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It’s fun to read a book or watch a movie set in my hometown of Seattle, so I was looking forward to reading the new novel “Where’d You Go, Bernadette” by Maria Semple. Having heard the author interviewed on NPR, I knew the story would be Seattle-centric and funny – Semple is a former television writer for such comedies as Mad About You and Arrested Development.

(To get a flavor of Semple’s wit, check out her book trailer)

The novel didn’t disappoint and I was pleasantly surprised to find that underneath the humor and the mystery was a deeper story about what happens to “an artist who had stopped creating.”

Told from the perspective of Bernadette’s daughter Bee, a precocious eighth-grader, the novel is a collection of documents including letters, notes, faxes, emails, transcripts and reports knit together by Bee’s own narration of events. The epistolary format plunged me into the actions, thoughts, feelings and voices of the story’s characters.

The story begins with Bernadette Fox, her husband Elgin Branch, a “Level 80 corporate VP” at Microsoft, and Bee planning a trip to Antarctica as a reward for Bee’s good grades. The idea of trip makes Bernadette anxious and ambivalent and she starts to unravel.

Bernadette, a former architect, fled to Seattle eighteen years prior to escape Los Angeles in the wake of the “Huge Hideous Thing,” an event that had something to do with the fate of one of the two houses she built in LA: Beeber Bifocal and the Twenty Mile House

Beeber Bifocal was an ingenious transformation of a factory into a home using found objects. The Twenty Mile House, which was constructed using only materials sourced within a twenty mile radius of the house putting her years ahead of the green building movement, made her a hero in the architecture community and earned her the designation of MacArthur Genius.

Bernadette clearly hasn’t recovered from the unspeakable event and her intense hatred of all things Seattle (“this Canada-close sinkhole they call the Emerald City”) is symptomatic of her deep unhappiness and inability to get unstuck from the past.

One of the delights of this book is Bernadette’s many and varied criticisms of Seattle and its denizens. Some are clichéd (it rains a lot, we dress badly, newcomers are frozen out, etc.) and others are hilarious:

Referring to renowned glass artist Dale Chihuly’s creations: “Chihuly’s are the pigeons of Seattle. They’re everywhere…”

On Seattle drivers: “They’re the slowest drivers you ever saw. If someone is at a five-way stoplight and, growing old while they’re waiting for the lights to cycle through, and finally, finally it’s time to go, you know what they do? They start, then put on their brakes in the middle of the intersection. You’re hoping they lost a half a sandwich under their seat and are digging for it, but no. They’re just slowing down because, hey, it is an intersection.”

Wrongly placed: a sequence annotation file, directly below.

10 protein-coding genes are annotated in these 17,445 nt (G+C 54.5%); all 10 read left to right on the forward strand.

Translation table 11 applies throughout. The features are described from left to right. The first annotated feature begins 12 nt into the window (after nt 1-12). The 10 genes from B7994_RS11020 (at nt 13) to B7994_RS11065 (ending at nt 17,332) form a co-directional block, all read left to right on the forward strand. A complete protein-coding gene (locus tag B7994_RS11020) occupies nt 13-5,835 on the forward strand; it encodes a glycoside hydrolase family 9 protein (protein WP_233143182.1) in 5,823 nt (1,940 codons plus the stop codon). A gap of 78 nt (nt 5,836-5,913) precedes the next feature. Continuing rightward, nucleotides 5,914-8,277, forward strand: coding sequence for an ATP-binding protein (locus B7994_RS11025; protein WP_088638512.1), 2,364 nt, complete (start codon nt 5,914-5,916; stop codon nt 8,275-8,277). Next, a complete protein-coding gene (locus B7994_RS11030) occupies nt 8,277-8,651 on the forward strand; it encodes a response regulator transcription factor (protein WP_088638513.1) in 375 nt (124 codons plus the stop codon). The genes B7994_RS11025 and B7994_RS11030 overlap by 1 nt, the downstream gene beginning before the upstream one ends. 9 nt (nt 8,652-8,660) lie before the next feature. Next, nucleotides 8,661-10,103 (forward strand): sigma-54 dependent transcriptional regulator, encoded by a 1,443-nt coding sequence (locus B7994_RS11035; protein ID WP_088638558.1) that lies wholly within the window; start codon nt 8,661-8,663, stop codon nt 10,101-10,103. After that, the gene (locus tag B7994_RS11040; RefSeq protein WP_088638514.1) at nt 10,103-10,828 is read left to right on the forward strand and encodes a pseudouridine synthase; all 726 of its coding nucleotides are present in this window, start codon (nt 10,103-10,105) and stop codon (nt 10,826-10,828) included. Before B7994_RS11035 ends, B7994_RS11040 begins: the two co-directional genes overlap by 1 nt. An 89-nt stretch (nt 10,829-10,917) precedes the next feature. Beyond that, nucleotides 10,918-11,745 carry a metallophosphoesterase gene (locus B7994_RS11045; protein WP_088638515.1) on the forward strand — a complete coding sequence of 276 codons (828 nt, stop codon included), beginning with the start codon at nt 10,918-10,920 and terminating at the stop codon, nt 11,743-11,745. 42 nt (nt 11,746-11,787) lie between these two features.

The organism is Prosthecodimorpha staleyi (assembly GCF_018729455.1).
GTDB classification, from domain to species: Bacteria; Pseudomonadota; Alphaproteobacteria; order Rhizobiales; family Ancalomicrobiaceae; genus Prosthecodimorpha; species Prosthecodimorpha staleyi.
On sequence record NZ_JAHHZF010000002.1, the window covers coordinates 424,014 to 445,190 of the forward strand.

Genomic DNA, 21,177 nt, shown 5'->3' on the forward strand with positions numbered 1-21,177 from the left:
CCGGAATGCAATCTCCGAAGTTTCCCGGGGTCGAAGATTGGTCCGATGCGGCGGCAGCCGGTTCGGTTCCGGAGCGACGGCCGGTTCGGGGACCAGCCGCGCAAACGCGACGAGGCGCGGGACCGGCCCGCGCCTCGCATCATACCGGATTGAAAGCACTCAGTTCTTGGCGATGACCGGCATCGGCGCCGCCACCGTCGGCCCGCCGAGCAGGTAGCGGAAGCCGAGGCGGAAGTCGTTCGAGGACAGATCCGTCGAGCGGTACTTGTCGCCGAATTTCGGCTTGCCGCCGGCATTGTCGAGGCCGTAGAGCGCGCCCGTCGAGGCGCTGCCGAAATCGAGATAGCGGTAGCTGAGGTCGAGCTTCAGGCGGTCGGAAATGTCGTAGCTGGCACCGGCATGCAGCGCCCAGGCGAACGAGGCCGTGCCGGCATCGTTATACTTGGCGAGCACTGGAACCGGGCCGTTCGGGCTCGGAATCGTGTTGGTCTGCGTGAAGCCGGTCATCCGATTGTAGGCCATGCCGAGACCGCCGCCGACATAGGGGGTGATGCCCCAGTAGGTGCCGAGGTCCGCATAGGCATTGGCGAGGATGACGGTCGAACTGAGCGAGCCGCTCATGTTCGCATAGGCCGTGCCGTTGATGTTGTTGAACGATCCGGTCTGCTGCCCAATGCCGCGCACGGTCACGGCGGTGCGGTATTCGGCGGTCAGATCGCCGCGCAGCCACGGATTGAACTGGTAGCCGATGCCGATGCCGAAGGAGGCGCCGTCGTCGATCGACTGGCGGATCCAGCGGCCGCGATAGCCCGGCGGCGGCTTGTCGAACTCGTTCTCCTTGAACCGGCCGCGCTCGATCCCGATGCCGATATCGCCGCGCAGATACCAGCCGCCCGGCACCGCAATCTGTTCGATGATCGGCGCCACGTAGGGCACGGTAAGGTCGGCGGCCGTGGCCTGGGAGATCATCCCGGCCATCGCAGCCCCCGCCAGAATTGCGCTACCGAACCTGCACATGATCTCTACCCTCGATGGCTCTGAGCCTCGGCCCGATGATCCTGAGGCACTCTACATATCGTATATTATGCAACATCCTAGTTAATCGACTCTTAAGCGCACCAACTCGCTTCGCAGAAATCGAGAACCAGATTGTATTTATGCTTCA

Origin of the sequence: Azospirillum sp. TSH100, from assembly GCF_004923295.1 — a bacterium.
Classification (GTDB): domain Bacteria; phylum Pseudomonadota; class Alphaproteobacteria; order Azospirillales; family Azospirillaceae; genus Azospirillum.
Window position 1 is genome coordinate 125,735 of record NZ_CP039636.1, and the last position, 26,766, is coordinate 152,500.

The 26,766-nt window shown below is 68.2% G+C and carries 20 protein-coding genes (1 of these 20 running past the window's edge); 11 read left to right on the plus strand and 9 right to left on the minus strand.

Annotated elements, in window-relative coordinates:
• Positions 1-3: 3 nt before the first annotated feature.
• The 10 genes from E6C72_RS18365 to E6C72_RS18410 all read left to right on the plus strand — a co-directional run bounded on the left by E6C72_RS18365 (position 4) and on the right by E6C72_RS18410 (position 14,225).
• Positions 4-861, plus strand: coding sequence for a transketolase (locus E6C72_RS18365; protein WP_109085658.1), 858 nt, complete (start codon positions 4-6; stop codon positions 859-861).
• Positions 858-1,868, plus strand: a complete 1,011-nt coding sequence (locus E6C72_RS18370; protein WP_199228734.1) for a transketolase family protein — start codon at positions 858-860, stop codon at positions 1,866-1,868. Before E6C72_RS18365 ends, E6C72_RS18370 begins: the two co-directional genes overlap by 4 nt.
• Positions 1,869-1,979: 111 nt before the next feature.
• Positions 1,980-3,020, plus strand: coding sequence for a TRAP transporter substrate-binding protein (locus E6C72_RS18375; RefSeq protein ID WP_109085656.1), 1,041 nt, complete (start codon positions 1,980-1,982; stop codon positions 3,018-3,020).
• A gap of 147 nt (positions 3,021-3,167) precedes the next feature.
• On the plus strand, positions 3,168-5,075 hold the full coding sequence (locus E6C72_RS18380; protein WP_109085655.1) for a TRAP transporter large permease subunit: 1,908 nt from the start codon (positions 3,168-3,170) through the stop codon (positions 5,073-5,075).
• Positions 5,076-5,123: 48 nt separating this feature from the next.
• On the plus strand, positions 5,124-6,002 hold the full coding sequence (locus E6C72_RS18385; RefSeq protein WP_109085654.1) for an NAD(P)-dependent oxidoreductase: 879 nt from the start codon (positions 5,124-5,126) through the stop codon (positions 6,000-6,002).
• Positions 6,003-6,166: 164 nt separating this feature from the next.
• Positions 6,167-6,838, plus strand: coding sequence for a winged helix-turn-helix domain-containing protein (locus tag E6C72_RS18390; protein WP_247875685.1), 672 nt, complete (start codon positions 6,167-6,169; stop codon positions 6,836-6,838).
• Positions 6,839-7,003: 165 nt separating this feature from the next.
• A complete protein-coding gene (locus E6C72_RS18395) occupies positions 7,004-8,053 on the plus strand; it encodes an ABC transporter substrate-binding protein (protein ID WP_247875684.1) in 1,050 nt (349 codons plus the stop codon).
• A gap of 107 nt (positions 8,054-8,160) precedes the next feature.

As an architect, Bernadette is especially horrified by the many Craftsman-style houses, “the walls will be thick, the windows tiny, the rooms dark, the ceilings low, and it will be poorly situated on the lot.”

So true. (I confess that I live in a “modern take on Craftsman”)

Why is Bernadette living in a decaying 20,000 square foot home that was once a school for wayward girls but is now moldy, rotting and overrun by blackberry bushes? She seems to have lost herself and her inspiration.

As Bernadette irritates the “gnats” or other mothers at Bee’s school and gets into a confrontation with a neighbor over blackberry bushes, she becomes erratic. Elgin grows increasingly concerned about her poor judgment (handing their personal and financial information to a suspect virtual assistant in India; falling asleep in a pharmacy) and stages an intervention to have her committed to “Madrona Hills,” a psychiatric facility. During the intervention, Bernadette slips out the bathroom window and disappears.

The search for Bernadette begins and it seems she may have gone to Antarctica after all. Like the search for the creature in Mary Shelley’s Frankenstein, also an epistolary novel, Elgin and Bee eventually end up in the ice and snow at the end of the earth searching for their “monster.”

While father and daughter slowly repair their relationship in a remote and extraordinary natural environment, they search for clues to Bernadette’s whereabouts and edge toward a future together.

Semple’s novel is rich with information and detail about everything from TED lectures to Adelie penguins, but at its core, I found “Where’d You Go, Bernadette” to be a darkly comedic caper (if there is such a thing) about a woman/mother/architect who lost her identity and goes to extremes to get it back.

What do you think of the book? Did you find it convincing? Funny? Too down on Seattle?